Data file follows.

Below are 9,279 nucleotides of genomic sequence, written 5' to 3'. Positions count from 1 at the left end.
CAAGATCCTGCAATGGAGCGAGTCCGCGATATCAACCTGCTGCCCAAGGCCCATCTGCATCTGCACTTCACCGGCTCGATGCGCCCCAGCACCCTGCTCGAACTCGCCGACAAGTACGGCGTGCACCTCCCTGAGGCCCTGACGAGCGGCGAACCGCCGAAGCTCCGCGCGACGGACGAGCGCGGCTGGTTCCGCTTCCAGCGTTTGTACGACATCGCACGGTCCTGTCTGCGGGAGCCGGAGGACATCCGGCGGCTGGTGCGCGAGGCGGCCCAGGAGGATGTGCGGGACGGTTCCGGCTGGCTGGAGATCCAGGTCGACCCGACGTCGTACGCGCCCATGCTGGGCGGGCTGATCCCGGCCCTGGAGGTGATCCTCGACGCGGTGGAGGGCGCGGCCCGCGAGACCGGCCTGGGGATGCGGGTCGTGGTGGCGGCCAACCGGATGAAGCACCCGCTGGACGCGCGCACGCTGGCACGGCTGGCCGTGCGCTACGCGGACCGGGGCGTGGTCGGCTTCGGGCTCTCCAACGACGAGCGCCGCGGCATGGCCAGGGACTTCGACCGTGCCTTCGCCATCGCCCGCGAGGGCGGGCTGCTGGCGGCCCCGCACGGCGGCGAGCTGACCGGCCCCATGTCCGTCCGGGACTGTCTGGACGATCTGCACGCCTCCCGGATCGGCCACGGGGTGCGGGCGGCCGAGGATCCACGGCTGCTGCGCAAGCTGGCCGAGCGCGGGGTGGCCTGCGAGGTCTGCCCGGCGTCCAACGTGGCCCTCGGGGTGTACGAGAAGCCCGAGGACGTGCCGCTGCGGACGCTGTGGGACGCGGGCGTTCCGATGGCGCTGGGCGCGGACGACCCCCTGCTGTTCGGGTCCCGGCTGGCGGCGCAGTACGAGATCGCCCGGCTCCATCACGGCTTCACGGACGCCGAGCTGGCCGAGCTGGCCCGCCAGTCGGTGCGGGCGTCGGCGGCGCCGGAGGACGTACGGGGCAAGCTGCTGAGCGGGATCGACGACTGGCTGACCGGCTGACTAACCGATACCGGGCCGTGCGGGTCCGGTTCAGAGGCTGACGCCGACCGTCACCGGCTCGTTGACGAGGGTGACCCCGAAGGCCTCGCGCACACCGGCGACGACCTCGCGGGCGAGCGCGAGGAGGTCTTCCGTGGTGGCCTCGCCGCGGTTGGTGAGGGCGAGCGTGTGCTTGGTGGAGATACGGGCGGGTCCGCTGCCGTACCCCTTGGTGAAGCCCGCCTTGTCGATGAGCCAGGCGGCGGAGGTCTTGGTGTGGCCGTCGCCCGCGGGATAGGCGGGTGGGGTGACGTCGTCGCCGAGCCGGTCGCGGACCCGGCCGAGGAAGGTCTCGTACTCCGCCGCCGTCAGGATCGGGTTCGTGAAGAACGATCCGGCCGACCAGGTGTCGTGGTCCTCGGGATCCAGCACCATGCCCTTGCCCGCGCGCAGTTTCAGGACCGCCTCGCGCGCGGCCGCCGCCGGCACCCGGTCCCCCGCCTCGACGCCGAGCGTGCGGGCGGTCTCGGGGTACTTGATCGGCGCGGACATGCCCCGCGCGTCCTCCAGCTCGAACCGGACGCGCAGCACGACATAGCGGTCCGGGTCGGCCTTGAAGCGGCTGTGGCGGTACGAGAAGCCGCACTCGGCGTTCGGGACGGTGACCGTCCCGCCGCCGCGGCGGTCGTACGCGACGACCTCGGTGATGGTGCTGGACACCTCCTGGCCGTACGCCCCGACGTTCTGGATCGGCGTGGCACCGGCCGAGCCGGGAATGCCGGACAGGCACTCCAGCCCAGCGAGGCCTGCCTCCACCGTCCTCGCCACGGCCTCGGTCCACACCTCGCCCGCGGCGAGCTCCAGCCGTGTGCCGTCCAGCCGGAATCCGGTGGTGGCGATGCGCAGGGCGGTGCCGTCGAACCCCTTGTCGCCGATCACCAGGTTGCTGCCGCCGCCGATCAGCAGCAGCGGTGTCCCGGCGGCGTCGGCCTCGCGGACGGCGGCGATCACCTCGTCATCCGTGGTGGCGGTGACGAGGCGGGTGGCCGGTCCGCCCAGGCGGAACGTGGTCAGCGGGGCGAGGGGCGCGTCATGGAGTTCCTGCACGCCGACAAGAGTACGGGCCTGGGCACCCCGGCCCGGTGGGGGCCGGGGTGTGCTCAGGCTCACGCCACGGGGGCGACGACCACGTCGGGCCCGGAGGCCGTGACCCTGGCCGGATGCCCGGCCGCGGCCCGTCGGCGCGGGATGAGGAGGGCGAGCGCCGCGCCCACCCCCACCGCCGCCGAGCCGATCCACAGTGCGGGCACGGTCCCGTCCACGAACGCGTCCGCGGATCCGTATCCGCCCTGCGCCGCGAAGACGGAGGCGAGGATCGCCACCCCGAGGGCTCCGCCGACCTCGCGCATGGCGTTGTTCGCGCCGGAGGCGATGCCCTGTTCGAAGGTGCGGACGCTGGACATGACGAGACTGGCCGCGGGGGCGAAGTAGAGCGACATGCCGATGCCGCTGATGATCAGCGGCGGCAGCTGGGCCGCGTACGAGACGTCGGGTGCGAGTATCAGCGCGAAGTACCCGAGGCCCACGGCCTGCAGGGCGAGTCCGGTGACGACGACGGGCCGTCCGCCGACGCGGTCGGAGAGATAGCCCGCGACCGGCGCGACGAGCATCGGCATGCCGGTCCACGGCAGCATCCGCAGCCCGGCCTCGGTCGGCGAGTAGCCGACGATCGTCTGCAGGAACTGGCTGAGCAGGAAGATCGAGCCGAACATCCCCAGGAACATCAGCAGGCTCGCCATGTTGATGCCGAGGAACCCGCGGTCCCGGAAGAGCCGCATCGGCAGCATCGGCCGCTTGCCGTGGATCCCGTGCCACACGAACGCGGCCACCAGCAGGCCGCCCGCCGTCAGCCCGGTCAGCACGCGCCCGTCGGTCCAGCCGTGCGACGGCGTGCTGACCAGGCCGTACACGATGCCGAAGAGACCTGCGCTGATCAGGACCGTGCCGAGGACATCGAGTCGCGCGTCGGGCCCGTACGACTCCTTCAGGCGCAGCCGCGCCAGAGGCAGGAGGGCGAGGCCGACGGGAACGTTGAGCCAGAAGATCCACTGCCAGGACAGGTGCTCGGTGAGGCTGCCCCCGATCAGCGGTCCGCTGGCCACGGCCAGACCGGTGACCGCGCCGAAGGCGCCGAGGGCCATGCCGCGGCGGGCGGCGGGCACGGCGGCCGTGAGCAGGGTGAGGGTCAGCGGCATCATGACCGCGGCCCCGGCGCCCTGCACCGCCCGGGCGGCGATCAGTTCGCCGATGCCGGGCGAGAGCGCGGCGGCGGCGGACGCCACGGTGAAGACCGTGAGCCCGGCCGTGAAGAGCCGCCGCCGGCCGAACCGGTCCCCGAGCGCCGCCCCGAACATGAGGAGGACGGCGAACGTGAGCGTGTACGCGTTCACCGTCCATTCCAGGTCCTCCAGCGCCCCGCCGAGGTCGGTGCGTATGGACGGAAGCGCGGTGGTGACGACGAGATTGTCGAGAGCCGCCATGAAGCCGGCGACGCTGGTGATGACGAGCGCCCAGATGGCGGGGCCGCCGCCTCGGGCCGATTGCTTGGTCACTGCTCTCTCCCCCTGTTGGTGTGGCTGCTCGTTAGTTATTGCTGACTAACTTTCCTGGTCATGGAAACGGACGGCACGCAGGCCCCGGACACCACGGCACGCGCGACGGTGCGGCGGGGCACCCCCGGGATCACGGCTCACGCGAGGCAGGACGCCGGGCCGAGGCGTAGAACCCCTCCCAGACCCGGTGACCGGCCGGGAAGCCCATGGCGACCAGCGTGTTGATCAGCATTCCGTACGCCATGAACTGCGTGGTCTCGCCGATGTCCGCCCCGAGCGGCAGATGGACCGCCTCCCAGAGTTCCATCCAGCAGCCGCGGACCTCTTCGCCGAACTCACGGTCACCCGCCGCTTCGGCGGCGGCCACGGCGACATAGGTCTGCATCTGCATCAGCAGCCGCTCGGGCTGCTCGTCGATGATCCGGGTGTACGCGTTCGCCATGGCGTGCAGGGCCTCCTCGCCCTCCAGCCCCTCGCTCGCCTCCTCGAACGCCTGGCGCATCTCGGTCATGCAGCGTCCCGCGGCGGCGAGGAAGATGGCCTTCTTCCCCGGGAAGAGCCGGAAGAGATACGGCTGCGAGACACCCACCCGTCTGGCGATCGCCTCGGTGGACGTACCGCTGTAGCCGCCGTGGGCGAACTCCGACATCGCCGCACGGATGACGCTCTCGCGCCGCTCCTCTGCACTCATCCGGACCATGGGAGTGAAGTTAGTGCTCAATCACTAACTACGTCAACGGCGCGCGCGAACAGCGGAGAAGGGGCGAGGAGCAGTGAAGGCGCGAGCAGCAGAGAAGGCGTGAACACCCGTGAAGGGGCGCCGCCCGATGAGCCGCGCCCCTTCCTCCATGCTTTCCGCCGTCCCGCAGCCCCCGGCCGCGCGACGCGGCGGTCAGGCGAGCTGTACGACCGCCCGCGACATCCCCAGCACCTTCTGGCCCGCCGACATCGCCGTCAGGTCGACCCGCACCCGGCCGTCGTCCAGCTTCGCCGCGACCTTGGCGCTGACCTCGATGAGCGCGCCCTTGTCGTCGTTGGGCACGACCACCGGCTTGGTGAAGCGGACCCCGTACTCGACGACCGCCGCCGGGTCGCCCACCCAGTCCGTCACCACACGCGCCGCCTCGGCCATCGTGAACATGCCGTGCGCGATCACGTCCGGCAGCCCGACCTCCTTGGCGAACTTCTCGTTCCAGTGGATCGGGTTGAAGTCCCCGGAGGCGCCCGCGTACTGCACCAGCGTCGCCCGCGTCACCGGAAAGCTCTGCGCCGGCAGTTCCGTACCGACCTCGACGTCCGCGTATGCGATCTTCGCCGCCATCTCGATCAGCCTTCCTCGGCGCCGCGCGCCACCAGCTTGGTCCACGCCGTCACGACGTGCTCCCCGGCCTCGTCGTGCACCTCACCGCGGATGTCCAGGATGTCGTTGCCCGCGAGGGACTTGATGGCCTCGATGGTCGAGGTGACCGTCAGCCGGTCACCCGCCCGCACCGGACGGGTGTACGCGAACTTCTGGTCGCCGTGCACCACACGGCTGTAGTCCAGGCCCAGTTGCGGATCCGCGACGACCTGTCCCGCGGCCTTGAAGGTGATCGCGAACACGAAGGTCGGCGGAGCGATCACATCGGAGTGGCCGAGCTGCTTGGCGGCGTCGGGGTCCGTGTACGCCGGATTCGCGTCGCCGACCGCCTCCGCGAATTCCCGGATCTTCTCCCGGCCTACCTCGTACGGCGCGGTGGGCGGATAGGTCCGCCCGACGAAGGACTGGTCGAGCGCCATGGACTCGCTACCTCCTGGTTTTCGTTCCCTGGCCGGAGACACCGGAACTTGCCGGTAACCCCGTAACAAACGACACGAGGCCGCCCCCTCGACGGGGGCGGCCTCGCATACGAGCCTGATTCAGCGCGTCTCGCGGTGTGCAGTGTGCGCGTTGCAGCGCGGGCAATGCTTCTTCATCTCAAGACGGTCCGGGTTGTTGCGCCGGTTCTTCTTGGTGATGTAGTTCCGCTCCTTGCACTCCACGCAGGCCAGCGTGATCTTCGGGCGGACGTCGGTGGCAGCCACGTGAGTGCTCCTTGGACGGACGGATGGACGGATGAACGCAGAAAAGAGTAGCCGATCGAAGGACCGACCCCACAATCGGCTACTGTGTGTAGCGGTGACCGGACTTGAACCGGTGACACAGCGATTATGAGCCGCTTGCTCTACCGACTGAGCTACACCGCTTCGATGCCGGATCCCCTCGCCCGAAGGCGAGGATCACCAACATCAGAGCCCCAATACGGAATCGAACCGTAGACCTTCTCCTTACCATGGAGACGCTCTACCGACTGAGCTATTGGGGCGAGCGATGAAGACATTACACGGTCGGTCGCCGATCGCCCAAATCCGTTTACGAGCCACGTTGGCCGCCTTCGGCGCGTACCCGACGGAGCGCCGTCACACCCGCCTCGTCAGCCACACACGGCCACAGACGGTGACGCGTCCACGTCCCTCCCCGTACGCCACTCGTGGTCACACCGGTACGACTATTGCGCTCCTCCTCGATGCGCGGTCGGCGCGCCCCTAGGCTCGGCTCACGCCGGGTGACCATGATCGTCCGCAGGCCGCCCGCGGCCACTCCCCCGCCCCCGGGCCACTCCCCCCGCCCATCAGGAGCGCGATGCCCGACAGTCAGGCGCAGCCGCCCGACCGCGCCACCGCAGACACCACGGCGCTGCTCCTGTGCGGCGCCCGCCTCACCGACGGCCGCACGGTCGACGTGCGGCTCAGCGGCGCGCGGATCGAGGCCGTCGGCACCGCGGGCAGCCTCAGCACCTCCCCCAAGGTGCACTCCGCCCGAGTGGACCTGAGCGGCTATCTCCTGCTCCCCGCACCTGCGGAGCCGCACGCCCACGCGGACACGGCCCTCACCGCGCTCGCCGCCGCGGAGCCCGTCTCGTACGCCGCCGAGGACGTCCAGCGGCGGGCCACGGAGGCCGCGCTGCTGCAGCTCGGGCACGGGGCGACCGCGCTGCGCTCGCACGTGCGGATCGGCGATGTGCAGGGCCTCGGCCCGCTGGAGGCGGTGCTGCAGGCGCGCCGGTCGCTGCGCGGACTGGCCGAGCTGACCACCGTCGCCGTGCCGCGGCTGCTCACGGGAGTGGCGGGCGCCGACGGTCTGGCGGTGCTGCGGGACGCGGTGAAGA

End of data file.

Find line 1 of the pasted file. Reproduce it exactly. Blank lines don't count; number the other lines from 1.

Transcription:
Below are 9,279 nucleotides of genomic sequence, written 5' to 3'. Positions count from 1 at the left end.